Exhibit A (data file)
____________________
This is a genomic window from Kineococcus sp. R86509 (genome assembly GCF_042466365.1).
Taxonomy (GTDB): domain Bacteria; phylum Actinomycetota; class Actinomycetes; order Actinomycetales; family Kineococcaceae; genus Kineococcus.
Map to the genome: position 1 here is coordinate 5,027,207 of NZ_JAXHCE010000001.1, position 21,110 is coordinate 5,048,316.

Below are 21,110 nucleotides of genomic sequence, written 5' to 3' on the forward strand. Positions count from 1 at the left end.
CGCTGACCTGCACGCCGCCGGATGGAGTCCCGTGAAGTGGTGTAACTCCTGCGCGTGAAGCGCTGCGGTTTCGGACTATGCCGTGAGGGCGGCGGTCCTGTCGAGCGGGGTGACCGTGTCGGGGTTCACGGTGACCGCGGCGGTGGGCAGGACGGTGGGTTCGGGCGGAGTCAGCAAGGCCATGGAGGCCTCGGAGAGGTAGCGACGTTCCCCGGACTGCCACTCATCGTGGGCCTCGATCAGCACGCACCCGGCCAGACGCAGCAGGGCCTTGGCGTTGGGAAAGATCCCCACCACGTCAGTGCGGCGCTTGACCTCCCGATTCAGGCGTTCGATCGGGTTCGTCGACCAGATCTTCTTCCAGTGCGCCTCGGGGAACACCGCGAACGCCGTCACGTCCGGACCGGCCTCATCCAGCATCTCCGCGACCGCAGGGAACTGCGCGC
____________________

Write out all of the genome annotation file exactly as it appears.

This is a genomic window from Kineococcus sp. R86509 (genome assembly GCF_042466365.1).
Taxonomy (GTDB): domain Bacteria; phylum Actinomycetota; class Actinomycetes; order Actinomycetales; family Kineococcaceae; genus Kineococcus.
Map to the genome: position 1 here is coordinate 5,027,207 of NZ_JAXHCE010000001.1, position 21,110 is coordinate 5,048,316.

Below are 21,110 nucleotides of genomic sequence, written 5' to 3' on the forward strand. Positions count from 1 at the left end.
CGCTGACCTGCACGCCGCCGGATGGAGTCCCGTGAAGTGGTGTAACTCCTGCGCGTGAAGCGCTGCGGTTTCGGACTATGCCGTGAGGGCGGCGGTCCTGTCGAGCGGGGTGACCGTGTCGGGGTTCACGGTGACCGCGGCGGTGGGCAGGACGGTGGGTTCGGGCGGAGTCAGCAAGGCCATGGAGGCCTCGGAGAGGTAGCGACGTTCCCCGGACTGCCACTCATCGTGGGCCTCGATCAGCACGCACCCGGCCAGACGCAGCAGGGCCTTGGCGTTGGGAAAGATCCCCACCACGTCAGTGCGGCGCTTGACCTCCCGATTCAGGCGTTCGATCGGGTTCGTCGACCAGATCTTCTTCCAGTGCGCCTCGGGGAACACCGCGAACGCCGTCACGTCCGGACCGGCCTCATCCAGCATCTCCGCGACCGCAGGGAACTGCGCGC